Donald Trump’s presidency was like Dow Jones Industrial Average last week, down from setbacks both foreign and domestic.
Take the farm bill, for example: Congress approved a new one that rejects Trump’s plan to impose work requirements on food stamp recipients, but gives some additional help to Connecticut’s dairy industry. (Another Trump administration proposal – one that would deter legal immigrants from applying for food stamps or Medicaid – is pending, but already causing confusion.)
But the farm bill might seem a small potato to the president compared to the rebuke he was handed by the U.S. Senate, which spanked him for his failure to condemn Saudi Arabia for its killing of journalist Jamal Khashoggi and approved a measure (co-sponsored by U.S. Sen. Chris Murphy) that would withdraw American military support for Saudi Arabia’s war in Yemen.
Then, of course, there are the mounting troubles resulting from various court appearances and filings by Trump’s former lawyer Michael Cohen, former National Security Adviser Michael Flynn, and David Pecker, chairman of American Media – all of which illuminated in various ways the president’s loose association with the truth and the rule of law.
Connecticut’s Sen. Richard Blumenthal, one of Trump’s least favorite Democrats, made a number of TV appearances to remind the public that the president is now “an un-indicted co-conspirator” in a campaign finance felony.
On the up side for the president, a federal court in Texas struck down the Affordable Care Act as “unconstitutional,” — a move hailed by Trump as an opportunity to pass a new and better law. Murphy’s assessment of Trump’s view: “Sick.”
The court ruling came just before Access Health CT was approaching Saturday’s ACA sign-up deadline. The state agency said the ruling will have no impact on residents’ ability to sign up this year and, in fact, they extended the signup deadline by one month.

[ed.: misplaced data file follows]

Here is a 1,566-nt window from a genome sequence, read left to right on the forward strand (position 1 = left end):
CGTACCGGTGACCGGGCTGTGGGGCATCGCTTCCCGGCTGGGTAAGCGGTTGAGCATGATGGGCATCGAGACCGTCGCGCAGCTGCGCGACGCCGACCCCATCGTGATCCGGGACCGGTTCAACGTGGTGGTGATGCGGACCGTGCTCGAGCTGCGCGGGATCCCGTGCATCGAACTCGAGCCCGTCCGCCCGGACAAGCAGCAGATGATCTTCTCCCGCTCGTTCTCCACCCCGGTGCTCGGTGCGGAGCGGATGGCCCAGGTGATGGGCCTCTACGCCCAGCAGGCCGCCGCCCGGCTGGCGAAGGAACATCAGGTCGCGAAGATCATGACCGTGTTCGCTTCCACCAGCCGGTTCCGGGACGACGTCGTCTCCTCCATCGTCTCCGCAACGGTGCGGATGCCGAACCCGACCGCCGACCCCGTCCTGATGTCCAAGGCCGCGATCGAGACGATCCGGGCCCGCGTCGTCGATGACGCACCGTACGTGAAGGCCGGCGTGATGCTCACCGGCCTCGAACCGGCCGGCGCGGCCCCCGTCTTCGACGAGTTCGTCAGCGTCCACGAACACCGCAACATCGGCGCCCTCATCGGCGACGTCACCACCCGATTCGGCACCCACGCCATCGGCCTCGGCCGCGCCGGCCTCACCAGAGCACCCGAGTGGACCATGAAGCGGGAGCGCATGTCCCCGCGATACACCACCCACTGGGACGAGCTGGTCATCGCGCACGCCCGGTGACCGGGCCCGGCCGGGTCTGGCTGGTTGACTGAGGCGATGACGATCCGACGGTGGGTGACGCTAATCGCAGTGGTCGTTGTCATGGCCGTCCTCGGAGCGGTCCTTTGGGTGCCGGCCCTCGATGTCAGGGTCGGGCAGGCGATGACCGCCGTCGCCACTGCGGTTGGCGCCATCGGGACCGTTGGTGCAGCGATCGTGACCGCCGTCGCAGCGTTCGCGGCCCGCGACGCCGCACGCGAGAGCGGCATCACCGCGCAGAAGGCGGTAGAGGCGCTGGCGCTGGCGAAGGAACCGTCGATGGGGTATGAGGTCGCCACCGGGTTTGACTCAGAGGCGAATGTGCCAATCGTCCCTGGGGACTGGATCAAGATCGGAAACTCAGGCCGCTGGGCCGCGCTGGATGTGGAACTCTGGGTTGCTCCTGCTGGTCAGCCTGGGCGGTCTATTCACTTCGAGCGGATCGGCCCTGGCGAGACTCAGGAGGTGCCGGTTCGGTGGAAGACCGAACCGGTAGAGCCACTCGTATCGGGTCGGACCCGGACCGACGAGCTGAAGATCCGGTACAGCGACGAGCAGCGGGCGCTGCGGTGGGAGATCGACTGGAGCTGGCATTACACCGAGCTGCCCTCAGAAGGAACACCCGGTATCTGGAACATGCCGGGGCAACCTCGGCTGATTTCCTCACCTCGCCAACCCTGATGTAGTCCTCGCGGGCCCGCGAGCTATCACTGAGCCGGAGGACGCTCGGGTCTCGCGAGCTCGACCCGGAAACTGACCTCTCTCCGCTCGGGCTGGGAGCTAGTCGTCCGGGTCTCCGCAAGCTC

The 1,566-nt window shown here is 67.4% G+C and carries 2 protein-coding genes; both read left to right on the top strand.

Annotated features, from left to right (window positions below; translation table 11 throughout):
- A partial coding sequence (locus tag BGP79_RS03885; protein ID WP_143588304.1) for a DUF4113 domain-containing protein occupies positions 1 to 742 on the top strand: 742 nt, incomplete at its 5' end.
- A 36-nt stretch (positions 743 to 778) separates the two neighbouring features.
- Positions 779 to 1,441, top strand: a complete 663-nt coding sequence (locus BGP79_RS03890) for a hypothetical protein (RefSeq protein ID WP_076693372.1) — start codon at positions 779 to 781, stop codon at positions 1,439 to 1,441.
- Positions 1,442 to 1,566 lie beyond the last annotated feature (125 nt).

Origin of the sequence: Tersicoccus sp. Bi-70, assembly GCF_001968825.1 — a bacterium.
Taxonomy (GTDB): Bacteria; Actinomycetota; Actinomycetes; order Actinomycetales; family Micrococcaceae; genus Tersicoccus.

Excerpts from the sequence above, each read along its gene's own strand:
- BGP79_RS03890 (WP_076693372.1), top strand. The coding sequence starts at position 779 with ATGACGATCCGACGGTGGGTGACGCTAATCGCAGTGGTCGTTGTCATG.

Gov.-elect Ned Lamont elected to skip a Thursday meeting with the president and other newly elected governors in favor of working on his transition in Hartford. That included choosing Lt. Gov. Nancy Wyman as the new chair of the Connecticut Democratic Party. Lamont took pains to let down easy the current chairman, Nick Balletto, who said he is leaving the post following years that were “the proudest and biggest honor” of his life.
Lamont will probably have the same problems Malloy did in handling the effort to upgrade energy policy in the state, but he will also have a new administrator to help him – the state’s first chief operating officer.
Departing Gov. Dannel Malloy took one last opportunity to tout his economic and fiscal policies in an impromptu speech before the State Bond Commission; and, in Washington, departing U.S. Rep. Elizabeth Esty delivered her farewell address, speaking about her work promoting STEM education for women and other issues.
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